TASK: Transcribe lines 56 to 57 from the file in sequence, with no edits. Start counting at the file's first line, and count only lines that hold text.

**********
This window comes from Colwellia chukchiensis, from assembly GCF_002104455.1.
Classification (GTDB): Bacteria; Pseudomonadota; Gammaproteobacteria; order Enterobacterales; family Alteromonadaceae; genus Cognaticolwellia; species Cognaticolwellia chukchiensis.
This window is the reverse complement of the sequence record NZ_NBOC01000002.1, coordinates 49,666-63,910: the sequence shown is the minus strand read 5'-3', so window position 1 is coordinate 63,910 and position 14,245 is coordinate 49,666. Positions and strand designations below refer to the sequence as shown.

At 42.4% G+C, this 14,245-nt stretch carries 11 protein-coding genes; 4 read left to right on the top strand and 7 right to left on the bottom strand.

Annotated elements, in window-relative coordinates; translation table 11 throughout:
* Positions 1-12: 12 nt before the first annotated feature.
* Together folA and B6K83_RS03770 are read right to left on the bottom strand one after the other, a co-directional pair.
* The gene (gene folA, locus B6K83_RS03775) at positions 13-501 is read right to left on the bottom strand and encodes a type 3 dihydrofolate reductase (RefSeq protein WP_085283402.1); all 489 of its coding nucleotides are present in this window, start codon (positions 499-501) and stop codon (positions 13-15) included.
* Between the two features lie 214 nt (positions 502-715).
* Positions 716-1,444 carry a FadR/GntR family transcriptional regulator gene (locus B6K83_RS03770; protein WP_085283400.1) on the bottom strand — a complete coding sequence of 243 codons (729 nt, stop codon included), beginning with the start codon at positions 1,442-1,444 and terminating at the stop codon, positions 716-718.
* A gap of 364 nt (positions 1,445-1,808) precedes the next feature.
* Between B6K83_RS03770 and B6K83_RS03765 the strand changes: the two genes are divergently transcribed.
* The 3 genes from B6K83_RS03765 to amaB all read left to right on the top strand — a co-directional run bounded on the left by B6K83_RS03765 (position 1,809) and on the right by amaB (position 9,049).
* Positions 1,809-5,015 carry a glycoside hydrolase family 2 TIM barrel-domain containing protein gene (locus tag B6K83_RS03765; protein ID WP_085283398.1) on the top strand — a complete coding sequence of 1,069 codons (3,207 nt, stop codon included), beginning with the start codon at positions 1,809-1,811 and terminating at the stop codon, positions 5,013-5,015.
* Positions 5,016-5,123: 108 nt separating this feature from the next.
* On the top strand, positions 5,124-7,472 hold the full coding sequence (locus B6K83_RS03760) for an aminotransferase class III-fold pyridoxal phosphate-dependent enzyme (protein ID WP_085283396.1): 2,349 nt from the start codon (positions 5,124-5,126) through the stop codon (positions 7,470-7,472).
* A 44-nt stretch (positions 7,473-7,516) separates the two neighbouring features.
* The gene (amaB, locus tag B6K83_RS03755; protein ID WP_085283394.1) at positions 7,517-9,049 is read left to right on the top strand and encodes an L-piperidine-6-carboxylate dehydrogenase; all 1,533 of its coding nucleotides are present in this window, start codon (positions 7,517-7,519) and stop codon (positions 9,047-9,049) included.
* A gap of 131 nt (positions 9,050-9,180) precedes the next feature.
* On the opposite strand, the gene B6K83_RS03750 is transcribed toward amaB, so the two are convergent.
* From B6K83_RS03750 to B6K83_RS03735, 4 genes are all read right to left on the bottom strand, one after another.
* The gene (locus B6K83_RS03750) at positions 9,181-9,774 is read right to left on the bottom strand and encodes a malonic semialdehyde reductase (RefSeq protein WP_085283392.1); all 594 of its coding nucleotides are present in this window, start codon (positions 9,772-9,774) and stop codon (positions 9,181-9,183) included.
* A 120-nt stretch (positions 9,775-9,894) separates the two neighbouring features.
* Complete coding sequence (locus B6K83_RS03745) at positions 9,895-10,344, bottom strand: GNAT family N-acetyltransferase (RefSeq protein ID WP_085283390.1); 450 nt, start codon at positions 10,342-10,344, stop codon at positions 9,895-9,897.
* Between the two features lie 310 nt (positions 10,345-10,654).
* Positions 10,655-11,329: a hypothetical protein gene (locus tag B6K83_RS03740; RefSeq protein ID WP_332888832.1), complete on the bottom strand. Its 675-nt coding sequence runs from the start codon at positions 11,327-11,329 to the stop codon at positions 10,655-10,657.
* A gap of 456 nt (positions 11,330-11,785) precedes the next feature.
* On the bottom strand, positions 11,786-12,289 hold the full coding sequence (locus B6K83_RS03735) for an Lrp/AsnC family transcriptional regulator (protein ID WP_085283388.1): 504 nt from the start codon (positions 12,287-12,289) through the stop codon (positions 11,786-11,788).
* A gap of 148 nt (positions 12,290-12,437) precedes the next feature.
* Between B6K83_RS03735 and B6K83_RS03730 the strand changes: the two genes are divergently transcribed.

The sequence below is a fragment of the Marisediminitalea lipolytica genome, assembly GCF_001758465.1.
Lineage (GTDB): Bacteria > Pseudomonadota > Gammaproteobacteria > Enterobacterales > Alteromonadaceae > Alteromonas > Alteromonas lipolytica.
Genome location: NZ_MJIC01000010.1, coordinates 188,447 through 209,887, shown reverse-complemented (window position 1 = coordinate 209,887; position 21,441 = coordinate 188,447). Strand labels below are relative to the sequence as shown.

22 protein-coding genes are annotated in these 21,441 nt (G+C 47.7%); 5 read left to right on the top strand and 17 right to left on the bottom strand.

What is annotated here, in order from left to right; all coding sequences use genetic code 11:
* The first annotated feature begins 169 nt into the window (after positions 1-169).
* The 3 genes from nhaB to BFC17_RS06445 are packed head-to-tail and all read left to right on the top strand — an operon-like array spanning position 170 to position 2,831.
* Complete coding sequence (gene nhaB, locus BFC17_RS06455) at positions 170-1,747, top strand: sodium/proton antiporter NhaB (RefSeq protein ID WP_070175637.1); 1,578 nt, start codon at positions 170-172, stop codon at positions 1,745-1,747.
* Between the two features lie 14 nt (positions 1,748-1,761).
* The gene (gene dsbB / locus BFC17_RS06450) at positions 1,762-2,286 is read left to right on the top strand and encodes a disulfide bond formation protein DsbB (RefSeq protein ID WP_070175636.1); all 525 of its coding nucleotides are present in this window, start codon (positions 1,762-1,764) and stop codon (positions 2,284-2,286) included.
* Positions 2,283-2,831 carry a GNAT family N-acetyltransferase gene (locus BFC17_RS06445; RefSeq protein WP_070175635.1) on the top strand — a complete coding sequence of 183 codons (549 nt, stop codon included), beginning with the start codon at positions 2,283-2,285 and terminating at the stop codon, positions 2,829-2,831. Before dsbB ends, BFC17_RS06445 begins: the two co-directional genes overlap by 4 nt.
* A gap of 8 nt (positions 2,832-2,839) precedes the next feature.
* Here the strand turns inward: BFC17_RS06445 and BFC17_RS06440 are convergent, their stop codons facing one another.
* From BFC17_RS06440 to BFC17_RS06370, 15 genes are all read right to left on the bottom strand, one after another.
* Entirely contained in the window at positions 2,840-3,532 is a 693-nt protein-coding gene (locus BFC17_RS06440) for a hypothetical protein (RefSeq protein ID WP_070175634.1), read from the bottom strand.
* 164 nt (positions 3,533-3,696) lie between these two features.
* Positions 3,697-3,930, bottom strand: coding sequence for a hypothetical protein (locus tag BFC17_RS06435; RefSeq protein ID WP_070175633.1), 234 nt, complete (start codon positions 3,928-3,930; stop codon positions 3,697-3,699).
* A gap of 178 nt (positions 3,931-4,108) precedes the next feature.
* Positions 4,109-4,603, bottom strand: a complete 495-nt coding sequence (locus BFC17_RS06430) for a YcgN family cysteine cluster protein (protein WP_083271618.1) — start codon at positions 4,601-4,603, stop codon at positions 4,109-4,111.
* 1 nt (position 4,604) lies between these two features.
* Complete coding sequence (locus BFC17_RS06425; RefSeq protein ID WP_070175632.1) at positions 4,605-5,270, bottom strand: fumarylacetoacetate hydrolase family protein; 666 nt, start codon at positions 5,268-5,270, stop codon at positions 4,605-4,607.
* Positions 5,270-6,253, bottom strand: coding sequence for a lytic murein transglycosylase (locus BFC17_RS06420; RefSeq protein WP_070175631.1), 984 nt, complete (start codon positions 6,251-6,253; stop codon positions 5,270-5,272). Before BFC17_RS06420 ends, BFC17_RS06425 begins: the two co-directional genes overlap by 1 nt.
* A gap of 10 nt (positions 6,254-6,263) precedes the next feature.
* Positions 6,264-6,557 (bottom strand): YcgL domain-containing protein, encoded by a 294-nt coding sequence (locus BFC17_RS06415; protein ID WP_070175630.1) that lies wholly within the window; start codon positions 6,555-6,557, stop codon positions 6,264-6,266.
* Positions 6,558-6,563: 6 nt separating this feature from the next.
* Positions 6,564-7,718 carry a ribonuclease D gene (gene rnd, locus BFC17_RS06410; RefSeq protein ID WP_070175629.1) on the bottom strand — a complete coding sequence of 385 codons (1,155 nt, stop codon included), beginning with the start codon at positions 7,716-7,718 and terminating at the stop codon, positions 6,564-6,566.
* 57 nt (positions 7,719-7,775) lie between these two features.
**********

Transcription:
* Positions 6,564-7,718 carry a ribonuclease D gene (gene rnd, locus BFC17_RS06410; RefSeq protein ID WP_070175629.1) on the bottom strand — a complete coding sequence of 385 codons (1,155 nt, stop codon included), beginning with the start codon at positions 7,716-7,718 and terminating at the stop codon, positions 6,564-6,566.
* 57 nt (positions 7,719-7,775) lie between these two features.